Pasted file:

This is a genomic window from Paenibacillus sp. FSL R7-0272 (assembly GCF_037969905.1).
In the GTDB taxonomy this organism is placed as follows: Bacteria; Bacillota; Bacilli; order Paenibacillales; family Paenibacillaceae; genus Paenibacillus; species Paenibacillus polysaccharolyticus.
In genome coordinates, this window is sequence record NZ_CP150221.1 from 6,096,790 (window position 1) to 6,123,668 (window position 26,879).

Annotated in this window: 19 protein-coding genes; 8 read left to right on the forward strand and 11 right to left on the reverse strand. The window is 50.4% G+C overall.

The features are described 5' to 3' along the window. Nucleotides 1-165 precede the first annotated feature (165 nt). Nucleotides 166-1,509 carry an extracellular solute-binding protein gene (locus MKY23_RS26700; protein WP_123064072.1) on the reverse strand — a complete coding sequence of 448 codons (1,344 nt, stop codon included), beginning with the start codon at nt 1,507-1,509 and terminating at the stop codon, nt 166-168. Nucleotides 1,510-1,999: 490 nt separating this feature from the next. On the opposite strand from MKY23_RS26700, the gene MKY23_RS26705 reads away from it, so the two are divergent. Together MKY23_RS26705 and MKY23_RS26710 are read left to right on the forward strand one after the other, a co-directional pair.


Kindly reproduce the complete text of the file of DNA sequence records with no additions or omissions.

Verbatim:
This is a genomic window from Paenibacillus sp. FSL R7-0272 (assembly GCF_037969905.1).
In the GTDB taxonomy this organism is placed as follows: Bacteria; Bacillota; Bacilli; order Paenibacillales; family Paenibacillaceae; genus Paenibacillus; species Paenibacillus polysaccharolyticus.
In genome coordinates, this window is sequence record NZ_CP150221.1 from 6,096,790 (window position 1) to 6,123,668 (window position 26,879).

Annotated in this window: 19 protein-coding genes; 8 read left to right on the forward strand and 11 right to left on the reverse strand. The window is 50.4% G+C overall.

The features are described 5' to 3' along the window. Nucleotides 1-165 precede the first annotated feature (165 nt). Nucleotides 166-1,509 carry an extracellular solute-binding protein gene (locus MKY23_RS26700; protein WP_123064072.1) on the reverse strand — a complete coding sequence of 448 codons (1,344 nt, stop codon included), beginning with the start codon at nt 1,507-1,509 and terminating at the stop codon, nt 166-168. Nucleotides 1,510-1,999: 490 nt separating this feature from the next. On the opposite strand from MKY23_RS26700, the gene MKY23_RS26705 reads away from it, so the two are divergent. Together MKY23_RS26705 and MKY23_RS26710 are read left to right on the forward strand one after the other, a co-directional pair.